Last year debut author Tracy Kiely blew my bonnet off with her clever Pride and Prejudice inspired whodunit, Murder at Longbourn. Now her clever, but endearingly insecure sleuth Elizabeth Parker is back with a new mystery to solve that is inspired from Austen’s Sense and Sensibility. (Publishers description) Drawing from the classic Sense and Sensibility, Tracy Kiely continues the adventures of Elizabeth Parker, the likable Austen-quoting sleuth, in this witty and charming series. Elizabeth Parker suspected that fulfilling her duties as maid-of-honor for her best friend, Bridget, was going to be murder. And no sooner is the last grain of rice thrown than she finds herself staring into the dead eyes of Bridget’s Aunt Roni, a woman whose death is almost as universally celebrated as Bridget’s nuptials. The horror only increases when Harry, Bridget’s cousin, becomes the chief suspect. The idea is ludicrous to the family, because Harry is one of the kindest, most compassionate people imaginable. To complicate matters, Elizabeth’s boyfriend, Peter, appears to be falling for an old flame, a gorgeous wedding planner. Determined to clear Harry of the crime, reign in Bridget’s impulsive brand of sleuthing, and figure out where Peter’s heart lies, Elizabeth sets her mind to work. Minotaur Books (2010), Hardcover, ISBN: 978-0312537579.  Read my preview and an excerpt here.

Austen’s Oeuvre

Emma (Blackstone Audio Classic), by Jane Austen, read by Nadia May

Since one can never have too many audio editions of Emma to break the monotony of the work commute,  pop this one into your car CD player and enjoy an unabridged recording of  Austen’s nonsensical girl. (Publishers description) Often considered Jane Austen’s finest work, Emma is the story of a charmingly self-deluded heroine whose injudicious matchmaking schemes often lead to substantial mortification. Emma, ”handsome, clever, and rich, with a comfortable home and happy disposition, seemed to unite some of the best blessings of existence; and had lived nearly twenty-one years in the world with very little to distress or vex her.” Her own great fortune has blinded Emma to the true feelings and motivations of others and leads her to some hilarious misjudgments. But it is through her mistakes that Emma finds humility, wisdom, and true love. Told with the shrewd wit and delicate irony which have made Jane Austen a master of the English novel, Emma is a comic masterpiece whose fanciful heroine has gained the affection of generations of readers. Blackstone Audio, Inc. (2010), Unabridged CD, ISBN: 978-1441755360

Nonfiction

The Jane Austen Pocket Bible: The Perfect Gift for a Literary Lover, by Holly Ivins

From the publishers description, this appears to be the be all, end all of Austen enlightenment. That is a lot of Austenology for this slim 192 page volume. (Publishers description) The perfect gift for a literary lover. Have you ever dreamt of Darcy? Wished for Wentworth? Or even envied the womanly wiles of Emma? Perhaps you want to know a bit more about the author who so accurately describes the ins and outs of courtship, and whose novels have never been out of print since they were first published nearly 200 years ago? If you’re nodding in excitement reading this then the Jane Austen Pocket Bible is one for you. This handy little book guides you through Austen’s beloved novels, explaining Regency manners, the class system, the importance of inheritance, and the delicate matter of landing a husband. Full of fascinating trivia about the world of Austen’s novels this book also contains details of Austen’s life, the writers who inspired her, the country estates which make up the settings for her romantic adventures, and details on the countless film and television adaptations which have been made. With facts on genteel dancing, a plan for an Austen dinner party and words of wisdom from the lady herself, it’s a must-have for every self-confessed Jane fan or those making their first foray into Austen’s carefully crafted world. Pocket Bibles (2010), Hardcover, ISBN: 978-1907087097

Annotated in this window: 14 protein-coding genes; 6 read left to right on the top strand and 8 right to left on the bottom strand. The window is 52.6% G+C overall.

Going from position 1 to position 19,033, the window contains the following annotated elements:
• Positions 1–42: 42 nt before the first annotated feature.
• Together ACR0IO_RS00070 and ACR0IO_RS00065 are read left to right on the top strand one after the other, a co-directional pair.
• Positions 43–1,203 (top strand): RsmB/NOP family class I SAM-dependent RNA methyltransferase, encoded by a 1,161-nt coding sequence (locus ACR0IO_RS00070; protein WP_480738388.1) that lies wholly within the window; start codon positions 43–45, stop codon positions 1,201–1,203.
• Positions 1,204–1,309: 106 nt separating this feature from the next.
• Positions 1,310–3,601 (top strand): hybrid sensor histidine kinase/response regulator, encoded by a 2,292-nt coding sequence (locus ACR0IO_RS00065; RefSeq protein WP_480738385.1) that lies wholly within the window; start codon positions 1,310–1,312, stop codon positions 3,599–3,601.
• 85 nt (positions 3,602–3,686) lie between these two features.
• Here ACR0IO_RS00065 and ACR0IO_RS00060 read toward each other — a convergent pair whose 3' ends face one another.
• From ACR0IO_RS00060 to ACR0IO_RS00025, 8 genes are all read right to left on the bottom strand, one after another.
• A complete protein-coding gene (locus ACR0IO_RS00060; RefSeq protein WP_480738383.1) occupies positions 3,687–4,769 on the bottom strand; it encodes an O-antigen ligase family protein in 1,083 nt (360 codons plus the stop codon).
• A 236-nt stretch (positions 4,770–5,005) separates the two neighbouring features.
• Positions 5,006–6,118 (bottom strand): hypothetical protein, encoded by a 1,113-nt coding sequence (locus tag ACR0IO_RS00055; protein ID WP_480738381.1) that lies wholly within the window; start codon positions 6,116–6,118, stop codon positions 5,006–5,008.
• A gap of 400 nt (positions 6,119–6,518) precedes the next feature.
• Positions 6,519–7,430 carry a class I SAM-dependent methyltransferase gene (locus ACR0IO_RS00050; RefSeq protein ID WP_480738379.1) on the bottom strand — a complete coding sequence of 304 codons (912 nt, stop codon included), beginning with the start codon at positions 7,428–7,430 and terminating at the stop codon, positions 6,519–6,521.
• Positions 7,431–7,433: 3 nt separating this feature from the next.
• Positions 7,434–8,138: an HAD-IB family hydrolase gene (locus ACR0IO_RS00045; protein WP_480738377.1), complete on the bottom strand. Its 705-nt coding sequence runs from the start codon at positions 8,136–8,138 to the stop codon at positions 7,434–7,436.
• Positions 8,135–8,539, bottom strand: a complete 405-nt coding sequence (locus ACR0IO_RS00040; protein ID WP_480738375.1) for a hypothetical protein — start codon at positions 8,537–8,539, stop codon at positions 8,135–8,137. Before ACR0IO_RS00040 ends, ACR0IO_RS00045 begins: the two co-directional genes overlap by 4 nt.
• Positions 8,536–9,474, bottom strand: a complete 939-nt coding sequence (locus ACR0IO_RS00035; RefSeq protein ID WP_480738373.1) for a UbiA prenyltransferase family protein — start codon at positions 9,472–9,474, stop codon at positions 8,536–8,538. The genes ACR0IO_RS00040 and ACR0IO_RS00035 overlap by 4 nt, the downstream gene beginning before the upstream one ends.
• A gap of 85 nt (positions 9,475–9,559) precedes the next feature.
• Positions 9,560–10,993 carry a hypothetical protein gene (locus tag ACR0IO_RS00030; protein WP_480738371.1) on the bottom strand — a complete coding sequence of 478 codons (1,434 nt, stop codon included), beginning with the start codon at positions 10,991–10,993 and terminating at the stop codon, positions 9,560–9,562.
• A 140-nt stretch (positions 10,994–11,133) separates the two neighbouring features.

Austen’s Contemporaries & Beyond

Becoming Queen Victoria: The Tragic Death of Princess Charlotte and the Unexpected Rise of Britain’s Greatest Monarch, by Kate Williams

There are ton of Victoria biographies on the market, so why do we need another one? Kate Williams is why. If any of you missed her 2006 bio of Emma Hamilton, England’s Mistress, it is well worth a trip to the library or that gift card you have been hording from last Christmas. Her next venture into fascinating women from the nineteenth-century is with Queen V. Her slant is the Princess Charlotte tragedy and how it made the Royal family scamper to conceive the next heir to the throne. (Publishers description) In her lauded biography England’s Mistress: The Infamous Life of Emma Hamilton, Kate Williams painted a vivid and intimate portrait of Emma Hamilton, the lover of English national hero Lord Horatio Nelson. Now, with the same keen insight and gift for telling detail, Williams provides a gripping account of Queen Victoria’s rise to the throne and her early years in power—as well as the tragic, little-known story of the princess whose demise made it all possible. Writing with a combination of novelistic flair and historical precision, Williams reveals an energetic and vibrant woman in the prime of her life, while chronicling the byzantine machinations behind Victoria’s struggle to occupy the throne—scheming that continued even after the crown was placed on her head. Ballantine Books (2010), Hardcover, ISBN: 978-0345461957. Read the first chapter.